Therefore, I urge you, brothers, in view of God's mercy, to offer your bodies as living sacrifices, holy and pleasing to God — this is your spiritual act of worship. Do not conform any longer to the pattern of this world, but be transformed by the renewing of your mind. Then you will be able to test and approve what God's will is — his good, pleasing and perfect will (Romans 12:1-2, NIV).
The most important skill you can teach your teen is the renewing of his mind. The mistake many parents make is to try to renew their teen's mind for him. Renewing the mind is a day-to-day process of thinking biblically. You might remember in our last issue we talked about how to choose God's reality as the Bible defines it rather than alternate and counterfeit versions of reality. The car commercial that promises significance through horsepower and luxury is presenting a "truth claim" that is counter to the truth claims of the Bible.
The world is full of counterfeit truth claims, but you can teach your teen to live according to God's reality. When the mind is renewed, God's will and reality become clearer. You may be thinking, But how do I teach my teen the skill of renewing the mind?
To get started, you should first prepare your teen.
Begin by making sure your teen has the right set of expectations. Some people approach God's Word with the wrong set of expectations.
For example, does the Bible promise that if you follow all the commandments, you will have no struggles in life? Of course not. But it's not uncommon for a person to read the Bible with this kind of faulty expectation.
When your daughter opens the Bible, what should she expect? Teach her to look for who God is and what His world is really all about.
Next, help her understand that reading the Bible is having a conversation with God. As she reads, she can look for things that apply to her own circumstances and place in life.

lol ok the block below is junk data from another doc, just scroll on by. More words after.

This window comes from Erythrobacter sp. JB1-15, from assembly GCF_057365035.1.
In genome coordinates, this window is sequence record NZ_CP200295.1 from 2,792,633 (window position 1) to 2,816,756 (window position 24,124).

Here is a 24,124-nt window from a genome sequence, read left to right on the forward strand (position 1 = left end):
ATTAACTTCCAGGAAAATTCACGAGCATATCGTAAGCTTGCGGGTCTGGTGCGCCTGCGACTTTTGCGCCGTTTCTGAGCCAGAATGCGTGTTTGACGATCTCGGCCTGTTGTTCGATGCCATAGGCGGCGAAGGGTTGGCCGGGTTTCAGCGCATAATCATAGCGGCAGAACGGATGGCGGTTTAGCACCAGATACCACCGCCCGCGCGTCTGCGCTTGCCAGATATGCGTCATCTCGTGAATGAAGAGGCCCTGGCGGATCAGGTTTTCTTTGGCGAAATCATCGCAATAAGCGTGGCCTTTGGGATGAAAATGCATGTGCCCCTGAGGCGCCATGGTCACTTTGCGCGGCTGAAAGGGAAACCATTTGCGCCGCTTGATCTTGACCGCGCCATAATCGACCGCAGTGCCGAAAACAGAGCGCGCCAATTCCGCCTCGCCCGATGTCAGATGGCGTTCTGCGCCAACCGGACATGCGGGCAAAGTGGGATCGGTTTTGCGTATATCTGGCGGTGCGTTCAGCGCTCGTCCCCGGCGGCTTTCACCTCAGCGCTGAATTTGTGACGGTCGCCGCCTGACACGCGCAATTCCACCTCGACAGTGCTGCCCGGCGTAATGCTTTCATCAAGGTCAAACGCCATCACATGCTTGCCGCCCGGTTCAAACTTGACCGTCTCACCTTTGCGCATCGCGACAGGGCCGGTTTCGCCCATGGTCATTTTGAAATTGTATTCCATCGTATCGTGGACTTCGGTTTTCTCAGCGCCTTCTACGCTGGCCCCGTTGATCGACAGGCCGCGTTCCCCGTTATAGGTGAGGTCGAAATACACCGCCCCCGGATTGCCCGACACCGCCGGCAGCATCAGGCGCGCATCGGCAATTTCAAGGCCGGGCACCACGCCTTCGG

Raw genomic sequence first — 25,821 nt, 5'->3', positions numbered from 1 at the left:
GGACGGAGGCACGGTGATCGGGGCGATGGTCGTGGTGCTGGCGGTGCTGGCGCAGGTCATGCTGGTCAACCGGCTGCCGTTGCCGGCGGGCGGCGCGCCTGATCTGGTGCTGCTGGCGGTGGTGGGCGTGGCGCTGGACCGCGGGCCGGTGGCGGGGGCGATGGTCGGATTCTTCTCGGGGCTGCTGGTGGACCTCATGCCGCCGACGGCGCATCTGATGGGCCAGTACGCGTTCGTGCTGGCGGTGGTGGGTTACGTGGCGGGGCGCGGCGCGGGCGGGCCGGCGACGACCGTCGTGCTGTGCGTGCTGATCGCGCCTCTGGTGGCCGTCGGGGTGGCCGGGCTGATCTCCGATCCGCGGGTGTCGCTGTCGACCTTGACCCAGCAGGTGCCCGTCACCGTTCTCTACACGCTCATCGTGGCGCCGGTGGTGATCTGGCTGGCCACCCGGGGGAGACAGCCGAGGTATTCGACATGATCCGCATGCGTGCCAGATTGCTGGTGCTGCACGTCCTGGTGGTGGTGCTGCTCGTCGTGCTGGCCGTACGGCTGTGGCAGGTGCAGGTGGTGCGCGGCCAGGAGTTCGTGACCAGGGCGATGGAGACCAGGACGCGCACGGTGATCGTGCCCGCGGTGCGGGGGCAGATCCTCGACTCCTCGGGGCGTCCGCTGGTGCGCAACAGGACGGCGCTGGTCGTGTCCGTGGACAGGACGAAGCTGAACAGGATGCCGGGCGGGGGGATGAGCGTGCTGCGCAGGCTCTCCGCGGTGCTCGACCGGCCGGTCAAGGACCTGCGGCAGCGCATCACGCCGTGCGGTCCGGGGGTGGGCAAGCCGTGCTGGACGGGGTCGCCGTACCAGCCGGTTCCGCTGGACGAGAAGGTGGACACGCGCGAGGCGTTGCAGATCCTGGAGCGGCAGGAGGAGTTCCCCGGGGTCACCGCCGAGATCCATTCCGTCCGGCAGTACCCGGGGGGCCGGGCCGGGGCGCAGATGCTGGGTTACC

The next step in helping your teen to renew their mind is to give them a biblical perspective.
Put God's Word into the context of your teen's everyday life. Many parents make the mistake of assuming their teen's world is the same as their own world.
Start by looking closely at your teen's world. Walk in his shoes. Listen to the messages he gets when he walks into the classroom every day where a biblical worldview is challenged.
Consider the effect of video games he plays or TV he watches. Your first challenge is to step back and evaluate the messages your son is getting throughout the day.
Next, help your son gain a biblical perspective on these messages. Ask:
- "What did you hear today that would have sounded out of place at our dinner table?"
- "What are the promises that you heard on TV tonight? Are they true?"
- "What message does that video game convey?"
Speak about God's truth in contrast to the other messages. You might say: "The Bible says you and I are going to live forever, and we have a unique opportunity every day to do things that will last into eternity. What do you think we could do today that would last forever?" Or, "When God looks at you, what does He see?"
In addition to helping your teen gain a biblical perspective, you should also teach them about spending personal time with God.
Personal Time With God
Help your teen carve out regular, daily time with God to study the Bible and pray.
When I was a new Christian at the age of 17, a Young Life leader said to me, "If you read your Bible every day, God will tell you all kinds of things that will help you know how to live your life!" Boy, that got my attention.